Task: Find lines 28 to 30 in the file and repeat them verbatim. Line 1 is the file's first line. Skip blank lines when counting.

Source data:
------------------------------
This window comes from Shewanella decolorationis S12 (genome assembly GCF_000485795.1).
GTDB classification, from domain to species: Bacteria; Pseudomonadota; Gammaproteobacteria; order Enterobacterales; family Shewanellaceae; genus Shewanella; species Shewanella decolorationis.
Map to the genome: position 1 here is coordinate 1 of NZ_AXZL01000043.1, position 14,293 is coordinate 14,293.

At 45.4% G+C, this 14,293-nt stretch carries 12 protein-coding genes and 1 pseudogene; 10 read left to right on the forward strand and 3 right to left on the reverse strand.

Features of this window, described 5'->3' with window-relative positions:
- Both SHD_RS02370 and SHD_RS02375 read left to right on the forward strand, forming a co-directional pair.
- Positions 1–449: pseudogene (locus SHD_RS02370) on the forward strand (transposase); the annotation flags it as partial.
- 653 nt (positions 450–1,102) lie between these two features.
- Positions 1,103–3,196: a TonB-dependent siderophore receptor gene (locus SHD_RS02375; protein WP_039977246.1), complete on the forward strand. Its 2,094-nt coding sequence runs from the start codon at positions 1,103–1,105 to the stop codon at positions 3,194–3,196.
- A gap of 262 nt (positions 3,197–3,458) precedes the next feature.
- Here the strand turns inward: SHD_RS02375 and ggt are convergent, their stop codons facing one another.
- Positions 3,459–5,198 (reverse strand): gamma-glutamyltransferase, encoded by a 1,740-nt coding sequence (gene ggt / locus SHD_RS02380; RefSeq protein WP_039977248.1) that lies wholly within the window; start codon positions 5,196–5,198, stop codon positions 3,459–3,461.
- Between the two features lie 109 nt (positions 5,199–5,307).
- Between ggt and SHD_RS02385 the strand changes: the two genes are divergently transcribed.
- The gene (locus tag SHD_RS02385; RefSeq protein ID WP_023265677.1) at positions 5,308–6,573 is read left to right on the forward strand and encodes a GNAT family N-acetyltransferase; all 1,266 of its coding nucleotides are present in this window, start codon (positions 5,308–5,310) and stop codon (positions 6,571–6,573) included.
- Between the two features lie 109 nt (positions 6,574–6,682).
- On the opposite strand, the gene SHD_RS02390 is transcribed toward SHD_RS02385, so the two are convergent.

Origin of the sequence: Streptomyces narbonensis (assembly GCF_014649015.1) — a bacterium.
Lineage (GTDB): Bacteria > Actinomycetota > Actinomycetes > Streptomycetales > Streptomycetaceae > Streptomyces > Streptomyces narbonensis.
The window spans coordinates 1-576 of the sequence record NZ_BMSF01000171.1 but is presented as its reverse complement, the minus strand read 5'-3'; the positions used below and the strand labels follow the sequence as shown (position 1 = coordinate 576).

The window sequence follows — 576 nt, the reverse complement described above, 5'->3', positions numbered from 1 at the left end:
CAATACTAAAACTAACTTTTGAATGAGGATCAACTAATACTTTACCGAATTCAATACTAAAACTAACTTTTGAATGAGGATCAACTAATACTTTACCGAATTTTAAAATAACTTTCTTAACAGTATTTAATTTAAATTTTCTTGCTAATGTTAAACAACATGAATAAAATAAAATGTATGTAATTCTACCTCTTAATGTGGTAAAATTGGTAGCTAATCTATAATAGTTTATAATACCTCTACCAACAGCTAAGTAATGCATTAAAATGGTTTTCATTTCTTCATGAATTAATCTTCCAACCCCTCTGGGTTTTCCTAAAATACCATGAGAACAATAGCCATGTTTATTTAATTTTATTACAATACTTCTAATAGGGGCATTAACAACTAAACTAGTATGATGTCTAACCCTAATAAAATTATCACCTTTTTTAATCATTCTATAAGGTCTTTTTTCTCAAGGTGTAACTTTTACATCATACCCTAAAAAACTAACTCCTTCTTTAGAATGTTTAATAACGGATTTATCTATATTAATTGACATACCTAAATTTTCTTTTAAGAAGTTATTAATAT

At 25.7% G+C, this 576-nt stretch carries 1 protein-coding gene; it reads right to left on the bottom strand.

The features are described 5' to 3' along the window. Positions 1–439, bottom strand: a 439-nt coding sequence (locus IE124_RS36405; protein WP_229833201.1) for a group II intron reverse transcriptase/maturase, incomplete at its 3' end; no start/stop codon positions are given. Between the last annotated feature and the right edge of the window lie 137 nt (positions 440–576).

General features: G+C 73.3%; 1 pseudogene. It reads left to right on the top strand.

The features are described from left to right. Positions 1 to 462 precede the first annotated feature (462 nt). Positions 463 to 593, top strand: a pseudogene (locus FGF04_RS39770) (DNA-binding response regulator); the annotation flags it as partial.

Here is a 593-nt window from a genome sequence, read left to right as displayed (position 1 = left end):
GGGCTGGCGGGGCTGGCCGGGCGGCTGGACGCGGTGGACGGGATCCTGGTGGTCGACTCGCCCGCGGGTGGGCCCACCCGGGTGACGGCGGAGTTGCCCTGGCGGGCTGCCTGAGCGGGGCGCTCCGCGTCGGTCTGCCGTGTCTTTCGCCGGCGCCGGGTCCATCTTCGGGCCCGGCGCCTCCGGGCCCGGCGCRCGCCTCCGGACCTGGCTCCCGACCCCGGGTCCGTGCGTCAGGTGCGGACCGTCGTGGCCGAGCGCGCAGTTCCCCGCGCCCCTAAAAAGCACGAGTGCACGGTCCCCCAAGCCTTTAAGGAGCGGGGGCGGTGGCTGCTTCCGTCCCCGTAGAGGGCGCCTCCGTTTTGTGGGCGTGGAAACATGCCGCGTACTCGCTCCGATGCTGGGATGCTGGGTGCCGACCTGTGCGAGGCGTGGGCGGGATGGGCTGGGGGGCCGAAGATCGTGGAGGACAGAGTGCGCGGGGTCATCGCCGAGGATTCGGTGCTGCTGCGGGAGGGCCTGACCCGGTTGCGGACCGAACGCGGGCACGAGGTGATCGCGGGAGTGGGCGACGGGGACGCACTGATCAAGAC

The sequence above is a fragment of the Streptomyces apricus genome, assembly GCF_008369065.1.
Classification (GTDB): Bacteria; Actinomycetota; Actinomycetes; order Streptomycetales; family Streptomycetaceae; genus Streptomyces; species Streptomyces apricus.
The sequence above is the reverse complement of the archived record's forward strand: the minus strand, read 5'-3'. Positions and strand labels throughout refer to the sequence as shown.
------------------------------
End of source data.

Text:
GGGCTGGCGGGGCTGGCCGGGCGGCTGGACGCGGTGGACGGGATCCTGGTGGTCGACTCGCCCGCGGGTGGGCCCACCCGGGTGACGGCGGAGTTGCCCTGGCGGGCTGCCTGAGCGGGGCGCTCCGCGTCGGTCTGCCGTGTCTTTCGCCGGCGCCGGGTCCATCTTCGGGCCCGGCGCCTCCGGGCCCGGCGCRCGCCTCCGGACCTGGCTCCCGACCCCGGGTCCGTGCGTCAGGTGCGGACCGTCGTGGCCGAGCGCGCAGTTCCCCGCGCCCCTAAAAAGCACGAGTGCACGGTCCCCCAAGCCTTTAAGGAGCGGGGGCGGTGGCTGCTTCCGTCCCCGTAGAGGGCGCCTCCGTTTTGTGGGCGTGGAAACATGCCGCGTACTCGCTCCGATGCTGGGATGCTGGGTGCCGACCTGTGCGAGGCGTGGGCGGGATGGGCTGGGGGGCCGAAGATCGTGGAGGACAGAGTGCGCGGGGTCATCGCCGAGGATTCGGTGCTGCTGCGGGAGGGCCTGACCCGGTTGCGGACCGAACGCGGGCACGAGGTGATCGCGGGAGTGGGCGACGGGGACGCACTGATCAAGAC

The sequence above is a fragment of the Streptomyces apricus genome, assembly GCF_008369065.1.
Classification (GTDB): Bacteria; Actinomycetota; Actinomycetes; order Streptomycetales; family Streptomycetaceae; genus Streptomyces; species Streptomyces apricus.